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What Was the First Book Ever Ordered on Amazon.com?

Amazon wasn't always a multi-billion dollar company. Their first non-internal order came in 1995, and it was a science book

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Amazon.com sells millions of  books each year. In 2010, the company’s revenue broke 34 billion dollars. They’ve branched from selling books to selling everything from clothing to tires to dog toys to phones. But Amazon wasn’t always a multi-billion dollar company. Their first non-internal order came in 1995, and it was a science book.

Writing on Quora, Ian McAllister, an employee at Amazon, says, “The first product ever ordered by a customer on Amazon was Fluid Concepts And Creative Analogies: Computer Models Of The Fundamental Mechanisms Of Thought by Douglas Hofstadter.” On Quora, John Wainwright says he might have been that customer. He writes, “I think I’m the customer mentioned in the other answers, I did indeed buy Hofstadter’s Fluid Concepts on April 3rd, 1995 (it’s still in my order history listing!).” In fact, Wainwright still has the packing slip from Amazon, and the book.

While no one has entirely confirmed that Wainwright is the true customer, Kathy Lin, a product manager at Amazon, added to the Quora thread that a building on the Amazon campus is named after him.

If you’ve never heard of the book Fluid Concepts And Creative Analogies: Computer Models Of The Fundamental Mechanisms Of Thought it’s okay. It’s a relatively technical book by Douglas Hofstader, who is much more famous for another book – Godel, Escher, Bach: An Eternal Golden Braid, affectionately nicknamed GEB by fans. Fluid Concepts is actually a collection of articles, each introduced by Hofstader and written by members of the Fluid Analogies Research Group (FARG). Their aim was to further the computer modeling of intelligence.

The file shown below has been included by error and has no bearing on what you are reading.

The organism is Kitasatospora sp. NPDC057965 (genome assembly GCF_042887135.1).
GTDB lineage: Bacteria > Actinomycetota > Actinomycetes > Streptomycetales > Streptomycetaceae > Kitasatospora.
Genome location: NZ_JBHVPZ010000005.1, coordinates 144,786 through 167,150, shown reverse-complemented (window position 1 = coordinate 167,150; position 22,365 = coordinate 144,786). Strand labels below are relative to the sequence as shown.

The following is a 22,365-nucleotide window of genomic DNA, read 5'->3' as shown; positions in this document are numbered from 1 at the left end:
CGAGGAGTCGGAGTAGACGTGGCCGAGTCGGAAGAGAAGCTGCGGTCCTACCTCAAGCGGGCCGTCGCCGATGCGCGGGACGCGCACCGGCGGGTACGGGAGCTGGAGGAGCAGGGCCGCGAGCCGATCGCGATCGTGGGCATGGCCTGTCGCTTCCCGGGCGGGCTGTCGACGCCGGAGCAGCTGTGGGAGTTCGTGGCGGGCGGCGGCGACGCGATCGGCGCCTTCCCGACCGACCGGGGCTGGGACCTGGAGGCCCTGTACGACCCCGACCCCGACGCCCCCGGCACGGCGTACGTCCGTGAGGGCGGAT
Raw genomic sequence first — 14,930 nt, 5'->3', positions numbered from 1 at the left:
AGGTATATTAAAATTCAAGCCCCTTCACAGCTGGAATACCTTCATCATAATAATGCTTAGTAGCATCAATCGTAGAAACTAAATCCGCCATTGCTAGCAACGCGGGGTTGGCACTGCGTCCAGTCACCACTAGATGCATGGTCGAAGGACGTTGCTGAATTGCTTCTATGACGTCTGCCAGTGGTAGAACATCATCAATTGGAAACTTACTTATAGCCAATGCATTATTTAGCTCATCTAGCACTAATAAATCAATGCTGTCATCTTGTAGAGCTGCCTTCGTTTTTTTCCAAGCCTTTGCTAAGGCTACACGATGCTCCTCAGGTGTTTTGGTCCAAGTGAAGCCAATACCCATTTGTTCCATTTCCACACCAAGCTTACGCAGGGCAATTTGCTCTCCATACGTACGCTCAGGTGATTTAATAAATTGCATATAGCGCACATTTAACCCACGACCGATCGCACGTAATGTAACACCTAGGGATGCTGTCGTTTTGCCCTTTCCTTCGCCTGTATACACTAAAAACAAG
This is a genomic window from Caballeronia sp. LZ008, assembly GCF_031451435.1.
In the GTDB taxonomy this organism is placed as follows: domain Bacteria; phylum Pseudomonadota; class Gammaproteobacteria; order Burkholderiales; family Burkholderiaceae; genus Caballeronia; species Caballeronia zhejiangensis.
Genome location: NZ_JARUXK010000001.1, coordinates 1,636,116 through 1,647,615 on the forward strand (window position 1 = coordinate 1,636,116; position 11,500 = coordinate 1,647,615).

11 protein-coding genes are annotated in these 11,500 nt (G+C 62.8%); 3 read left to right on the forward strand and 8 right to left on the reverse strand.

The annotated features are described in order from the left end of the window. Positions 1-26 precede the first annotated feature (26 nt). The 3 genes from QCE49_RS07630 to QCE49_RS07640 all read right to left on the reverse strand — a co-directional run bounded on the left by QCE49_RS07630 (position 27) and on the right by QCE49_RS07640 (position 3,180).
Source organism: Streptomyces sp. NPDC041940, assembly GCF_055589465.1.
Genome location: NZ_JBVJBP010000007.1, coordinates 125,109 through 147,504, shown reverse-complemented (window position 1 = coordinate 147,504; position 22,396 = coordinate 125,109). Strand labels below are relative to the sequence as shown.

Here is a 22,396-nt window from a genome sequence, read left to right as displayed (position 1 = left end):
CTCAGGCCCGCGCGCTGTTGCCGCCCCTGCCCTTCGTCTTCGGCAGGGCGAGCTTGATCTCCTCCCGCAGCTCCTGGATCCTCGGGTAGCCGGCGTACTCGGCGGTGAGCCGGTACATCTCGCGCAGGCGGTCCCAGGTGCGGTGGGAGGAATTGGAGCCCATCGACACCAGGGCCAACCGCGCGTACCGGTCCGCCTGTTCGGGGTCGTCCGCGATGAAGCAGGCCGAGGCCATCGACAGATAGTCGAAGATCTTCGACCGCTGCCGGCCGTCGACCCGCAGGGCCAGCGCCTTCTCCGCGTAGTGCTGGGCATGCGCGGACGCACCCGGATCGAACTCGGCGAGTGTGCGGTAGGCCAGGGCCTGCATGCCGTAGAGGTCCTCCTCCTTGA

In the introduction, Hofstader writes this about FARG:

From its very outset, the intellectual goals and activities of FARG have been characterized by two quite distinct strands, one of them concerned with developing detailed computer models of concepts and analogical thinking in carefully-designed, highly-restricted micro domains, and the other concerned with observing, classifying, and speculating about mental processes in their full, unrestricted glory.

Fluid Concepts is still on sale today at Amazon, with the same cover that Wainwright bought. According to Novel Rank, the book currently holds sales position 182,171. You could buy your own copy, but you will never be the first.

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About Rose Eveleth
Rose Eveleth

Rose Eveleth is a writer for Smart News and a producer/designer/ science writer/ animator based in Brooklyn. Her work has appeared in the New York Times, Scientific American, Story Collider, TED-Ed and OnEarth.

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